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Green hydrogen might be used to clean up British Steel’s production facilities as part of a big unde

The government has agreed to fund a feasibility study on switching from natural gas to re-heat furnaces.

If successful, an industrial size demonstration will be carried out, with the Scunthorpe-based company potentially rolling out the created technology across all of its locations.

The firm is cooperating with EDF UK, University College London, and the Materials Processing Institute, with the goal of delivering net-zero steel by 2050 while reducing CO2 emissions considerably.

“As an energy-intensive industry with difficult to abate emissions, the steel industry provides the opportunity for considerable CO2 emission savings through fuel switching from natural gas to hydrogen,” said Lee Adcock, British Steel’s environment and sustainability director. As a result, this research is a critical and exciting step in our quest to create the technologies required to alter the way we, and other steel producers, operate.

“We appreciate the government’s assistance and look forward to working with our partners to lower the carbon intensity of our operations so that we can produce the clean, green steel that society requires.”

The Net Zero Innovation Portfolio of the Department for Business, Energy & Industrial Strategy provided money for the research. Six-month research will begin at the company’s Teesside Beam Mill in collaboration with partners.

It connects to the Tees Green Hydrogen project, a ground-breaking program that would fuel its hydrogen electrolyzer with green electricity from the adjacent Teesside Offshore Wind Farm and a new solar farm that EDF Renewables UK plans to build near Redcar.

Dr. Gari Harris, British Steel’s head of research and development, said: “As part of the feasibility study, EDF UK will conduct a techno-economic assessment of the methodology and practicality of delivering green hydrogen for fuel switching into the steel manufacturing process, and British Steel will assess the technical implications of the fuel switch on both product and process, and British Steel will assess the technical implications of the fuel switch on both product and process.”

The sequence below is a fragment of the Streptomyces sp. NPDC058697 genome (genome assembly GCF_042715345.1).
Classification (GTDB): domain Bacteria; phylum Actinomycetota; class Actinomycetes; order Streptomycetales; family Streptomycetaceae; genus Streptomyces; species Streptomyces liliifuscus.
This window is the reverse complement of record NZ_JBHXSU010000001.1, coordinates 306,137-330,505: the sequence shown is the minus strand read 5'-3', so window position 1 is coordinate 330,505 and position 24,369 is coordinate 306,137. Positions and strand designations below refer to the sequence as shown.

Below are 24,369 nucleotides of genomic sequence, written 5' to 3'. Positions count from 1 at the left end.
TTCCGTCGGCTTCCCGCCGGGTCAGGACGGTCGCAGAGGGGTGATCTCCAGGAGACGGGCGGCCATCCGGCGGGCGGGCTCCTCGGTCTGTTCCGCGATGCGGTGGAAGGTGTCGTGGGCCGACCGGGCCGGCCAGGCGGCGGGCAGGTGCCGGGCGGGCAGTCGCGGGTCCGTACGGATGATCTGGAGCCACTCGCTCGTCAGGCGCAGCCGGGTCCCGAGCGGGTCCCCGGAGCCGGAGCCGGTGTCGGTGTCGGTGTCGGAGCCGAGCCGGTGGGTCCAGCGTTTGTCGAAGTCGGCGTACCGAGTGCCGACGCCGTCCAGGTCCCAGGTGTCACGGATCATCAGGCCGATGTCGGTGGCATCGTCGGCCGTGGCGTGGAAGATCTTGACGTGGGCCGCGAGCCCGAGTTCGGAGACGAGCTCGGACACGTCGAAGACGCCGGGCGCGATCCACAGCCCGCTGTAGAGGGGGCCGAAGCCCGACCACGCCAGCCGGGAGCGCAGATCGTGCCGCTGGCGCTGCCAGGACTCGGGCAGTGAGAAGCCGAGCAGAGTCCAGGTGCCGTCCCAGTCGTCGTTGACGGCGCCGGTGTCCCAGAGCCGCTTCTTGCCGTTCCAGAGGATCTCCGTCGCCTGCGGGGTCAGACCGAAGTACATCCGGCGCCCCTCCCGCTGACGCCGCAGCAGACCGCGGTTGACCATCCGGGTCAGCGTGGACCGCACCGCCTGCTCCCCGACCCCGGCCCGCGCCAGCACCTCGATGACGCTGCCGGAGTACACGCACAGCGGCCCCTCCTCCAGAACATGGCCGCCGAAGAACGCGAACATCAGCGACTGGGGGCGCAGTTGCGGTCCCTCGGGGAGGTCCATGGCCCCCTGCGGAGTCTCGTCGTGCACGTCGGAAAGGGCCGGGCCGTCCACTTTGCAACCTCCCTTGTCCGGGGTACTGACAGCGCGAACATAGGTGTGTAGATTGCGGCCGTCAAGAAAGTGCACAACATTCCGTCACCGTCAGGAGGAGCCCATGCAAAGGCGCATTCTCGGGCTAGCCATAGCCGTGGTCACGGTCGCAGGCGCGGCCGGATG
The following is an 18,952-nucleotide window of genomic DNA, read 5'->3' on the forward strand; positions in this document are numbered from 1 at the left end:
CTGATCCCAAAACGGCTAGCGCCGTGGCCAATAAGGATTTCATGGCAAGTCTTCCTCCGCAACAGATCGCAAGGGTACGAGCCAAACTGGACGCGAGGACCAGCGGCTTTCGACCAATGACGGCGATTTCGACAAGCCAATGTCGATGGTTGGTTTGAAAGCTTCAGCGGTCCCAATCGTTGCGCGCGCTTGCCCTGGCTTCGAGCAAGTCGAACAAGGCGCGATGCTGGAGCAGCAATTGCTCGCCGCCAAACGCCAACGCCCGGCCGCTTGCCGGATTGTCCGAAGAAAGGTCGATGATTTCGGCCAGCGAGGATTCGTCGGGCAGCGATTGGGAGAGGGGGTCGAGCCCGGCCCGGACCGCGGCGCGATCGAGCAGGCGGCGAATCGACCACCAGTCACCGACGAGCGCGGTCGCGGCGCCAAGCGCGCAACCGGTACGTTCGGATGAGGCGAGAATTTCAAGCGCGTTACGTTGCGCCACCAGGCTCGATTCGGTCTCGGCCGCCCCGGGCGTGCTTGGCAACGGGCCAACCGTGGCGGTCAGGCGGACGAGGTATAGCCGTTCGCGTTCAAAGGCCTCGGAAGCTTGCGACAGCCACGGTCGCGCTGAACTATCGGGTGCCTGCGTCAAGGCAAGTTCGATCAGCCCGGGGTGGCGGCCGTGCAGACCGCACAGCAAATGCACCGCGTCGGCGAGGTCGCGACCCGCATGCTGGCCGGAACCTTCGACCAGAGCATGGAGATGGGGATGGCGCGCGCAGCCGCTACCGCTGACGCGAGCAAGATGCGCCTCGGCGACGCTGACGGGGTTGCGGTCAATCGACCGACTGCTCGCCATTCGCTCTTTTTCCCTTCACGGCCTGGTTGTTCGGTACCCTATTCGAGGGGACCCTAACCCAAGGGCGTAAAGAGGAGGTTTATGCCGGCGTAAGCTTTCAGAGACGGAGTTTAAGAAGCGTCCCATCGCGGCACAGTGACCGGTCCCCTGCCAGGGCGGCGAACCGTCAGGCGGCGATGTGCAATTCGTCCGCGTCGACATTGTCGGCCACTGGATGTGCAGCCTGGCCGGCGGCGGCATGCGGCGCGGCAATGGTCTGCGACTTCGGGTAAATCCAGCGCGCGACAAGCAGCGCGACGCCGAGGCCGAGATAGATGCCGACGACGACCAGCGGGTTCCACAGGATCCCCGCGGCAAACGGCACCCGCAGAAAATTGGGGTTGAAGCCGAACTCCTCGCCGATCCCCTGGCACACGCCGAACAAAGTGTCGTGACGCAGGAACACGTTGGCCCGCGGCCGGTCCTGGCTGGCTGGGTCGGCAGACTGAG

“The partners will work together to analyze the economic viability and environmental effect of switching from natural gas to hydrogen in certain sectors of steel production.” The Materials Processing Institute and UCL will also contribute to British Steel’s assessment of product and process viability.”

On the Humber, where British Steel’s main facility is located, major plans for green hydrogen generation are also in the works, as are the grid connections of the world’s two largest offshore wind farms.

“As we accelerate the UK’s energy independence by promoting clean, home-grown, cheap energy, it’s critical that our businesses reduce their dependency on fossil fuels,” Energy and Climate Change Minister Greg Hands said.

“This funding will assist companies in not just reducing emissions but also saving money on energy costs, as well as supporting employment in the UK by stimulating green innovation.”


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